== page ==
Copying and pasting vs. placing


show more Copying and pasting vs. placing provides you with in-depth training on Design. Taught by Nigel French as part of the InDesign Typography (2012) show less
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Copying and pasting vs. placing

When we need to get text into InDesign, the preferable way of doing this is placing a text file, rather than copying and pasting a text file. Most of the time, in fact, it doesn't really make much difference, but when we place using File > Place, we have the chance of leveraging these options here, Show Import Options. Now, I have not done that yet, and I'm not going to do it here. I will be doing it later on, explaining what all these import options are, but when we place, we get to take advantage of these, and they can be very powerful.

For now, I just want to talk about an option that we have that determines how our text content is handled when we do copy and paste, because there are going to be times when we need to do that. Maybe we have received some text in an e-mail, or maybe we have a PDF, and we want to just copy and paste that text from the PDF into the InDesign document. So I'm going to switch now to a PDF, and this is a little joke, maybe; of course I wouldn...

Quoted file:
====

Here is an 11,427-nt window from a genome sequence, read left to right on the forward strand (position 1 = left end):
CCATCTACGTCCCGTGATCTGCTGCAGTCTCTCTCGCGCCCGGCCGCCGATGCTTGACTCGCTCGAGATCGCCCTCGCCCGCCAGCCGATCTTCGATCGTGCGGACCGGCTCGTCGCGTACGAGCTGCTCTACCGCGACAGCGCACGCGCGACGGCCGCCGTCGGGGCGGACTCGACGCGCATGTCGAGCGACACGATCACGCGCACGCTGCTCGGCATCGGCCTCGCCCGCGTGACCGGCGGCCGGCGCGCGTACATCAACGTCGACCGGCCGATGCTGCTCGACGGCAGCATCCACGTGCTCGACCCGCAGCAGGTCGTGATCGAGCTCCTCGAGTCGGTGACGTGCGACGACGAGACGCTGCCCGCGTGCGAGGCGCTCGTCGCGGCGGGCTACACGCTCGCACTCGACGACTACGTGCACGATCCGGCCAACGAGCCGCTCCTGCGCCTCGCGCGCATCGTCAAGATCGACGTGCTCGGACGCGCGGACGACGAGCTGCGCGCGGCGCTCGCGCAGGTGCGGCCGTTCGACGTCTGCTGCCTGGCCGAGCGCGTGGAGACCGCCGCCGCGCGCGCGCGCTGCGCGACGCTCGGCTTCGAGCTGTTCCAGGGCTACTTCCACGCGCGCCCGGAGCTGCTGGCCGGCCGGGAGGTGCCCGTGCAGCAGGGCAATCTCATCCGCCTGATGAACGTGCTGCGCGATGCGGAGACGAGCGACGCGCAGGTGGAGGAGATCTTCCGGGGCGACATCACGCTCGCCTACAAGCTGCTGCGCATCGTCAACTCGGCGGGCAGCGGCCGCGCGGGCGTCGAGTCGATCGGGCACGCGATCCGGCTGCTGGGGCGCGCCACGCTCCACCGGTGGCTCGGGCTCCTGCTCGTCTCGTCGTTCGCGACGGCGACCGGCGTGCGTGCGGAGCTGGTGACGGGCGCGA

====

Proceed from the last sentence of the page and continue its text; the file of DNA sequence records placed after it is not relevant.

Copying and pasting vs. placing
Video duration: 2m 25s 9h 7m Intermediate Updated Nov 12, 2014

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Copying and pasting vs. placing provides you with in-depth training on Design. Taught by Nigel French as part of the InDesign Typography (2012)

Subject:
Design
Software:
InDesign
Author:
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